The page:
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Roots & Branches Series
Hooray for Facade for a Penny Arcade! James Reiss’s big, audacious, buoyantly literate novel is an endless delight to read and ponder. Cheers all around.
—Adrienne Miller, author of The Coast of Akron
Arnie Gross is a real-life architect and dream-architect of a perfect edifice: his own story, the story of “A.R. Gross, war baby, man of his generation, designer of lofts and ladies’ rooms, husband of someone asleep in the middle of life. . .” Arnie’s story is both a blueprint and a finished work of anarchical mastery—wild and provocative—yet set down with authority on a solid foundation.
—Carol Muske-Dukes, author of Twin Cities
James Reiss, one of our finest and most fearless poets, weighs in with a glorious new novel, Facade for a Penny Arcade. Architect Arnie Gross is among the most vivid and memorable characters to grace a novel in years. “Onward Judeo-Christian soldiers!” Arnie shouts in one hilarious moment before sex. You’ll laugh your way through this book, it’s true, but more importantly, as in only the best fiction, you’ll feel as though you’ve a lived a life, a genuine life, warts and everything else. I for one am grateful for the window inside.
—Peter Orner, author of Am I Alone Here
Praise for James Reiss
“In Reiss. . .memories are like pictures cut out of magazines, inertia and insomnia are the two forms of life. Pursued by the same phantoms, which reappear on the telephone, in sequential rooms, in snapshots, in slides, Reiss writes them down in an accomplished plain style.”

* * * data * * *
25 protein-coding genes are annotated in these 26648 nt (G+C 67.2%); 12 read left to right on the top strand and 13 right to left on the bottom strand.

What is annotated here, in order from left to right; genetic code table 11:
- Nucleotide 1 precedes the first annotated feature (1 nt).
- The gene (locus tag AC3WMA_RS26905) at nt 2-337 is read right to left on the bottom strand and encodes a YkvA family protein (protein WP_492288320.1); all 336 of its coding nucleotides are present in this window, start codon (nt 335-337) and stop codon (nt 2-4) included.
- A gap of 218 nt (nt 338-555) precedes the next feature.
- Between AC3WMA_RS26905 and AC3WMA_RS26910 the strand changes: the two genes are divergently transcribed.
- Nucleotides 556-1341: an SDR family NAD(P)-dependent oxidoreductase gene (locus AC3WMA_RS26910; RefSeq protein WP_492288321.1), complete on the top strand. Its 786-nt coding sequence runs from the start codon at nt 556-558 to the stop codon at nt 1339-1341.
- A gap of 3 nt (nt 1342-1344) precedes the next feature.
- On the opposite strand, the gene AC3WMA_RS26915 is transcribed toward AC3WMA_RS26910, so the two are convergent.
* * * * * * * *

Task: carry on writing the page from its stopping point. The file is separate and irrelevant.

—The New York Times Book Review
“All in all, this is an impressive. . .book, solid rather than flashy; [it does] not make grand pronouncements [but has]. . .what Howard Nemerov called ‘great primary human drama.’”
—The New Republic
“Reiss writes with urgency and zing. He travels through time and distance, using brand names and the heroes of pop culture as touchstones of American life: Uneeda Biscuits, Groucho Marx, Jay Silverheels, Wonder Woman, Batman, and Life Savers. . . .There isn’t a dull page in the book.”
“Filled with the unpredictable details that fill city life, Reiss. . .carries the reader along, like fellow passengers in the express subway car, traveling through familiar (sometimes not so friendly) locales while following the poet’s train of thought. . . .Whatever slice of life he chooses, Reiss’s typical American experiences come through: fresh, affectionately direct, touchingly true.”
“Joining in the spicy and sensual. . .Reiss spans Mexico, Israel, ancient Rome and Central Park, traveling through real and imagined time. The common thread is characters with balls and spirit, raging against natural and emotional disaster.”
—St. Petersburg Times
“Reiss has always been a committed story-teller (from his first book, The Breathers) and as he admits, without fanfare here: ‘I write to slow things down.’ The conceit of lowered velocity, of slow going, works well here . . . . Reiss has acquired, over years, a gleaming lens—one of highly-perfected observation and carefully-adjusted speed. We recall Issa: ‘Climb Mt. Fuji: but slowly, slowly.’”
—The Huffington Post
James Reiss grew up in upper Manhattan and northern New Jersey. For many years he was an English professor at Miami University in Ohio, as well as Founding Editor of Miami University Press. He is the author of six collections of poetry, including The Breathers, Riff on Six: New and Selected Poems, and The Novel, as well as the author of the novel When Yellow Leaves and the editor of Self-Interviews: James Dickey, His work has appeared in such places as The Atlantic, Esquire, The Nation, The New Republic, The New Yorker, The New York Times, The Paris Review, Poetry, Virginia Quarterly Review, and Slate. He lived near Chicago, where he passed away at the end of 2016.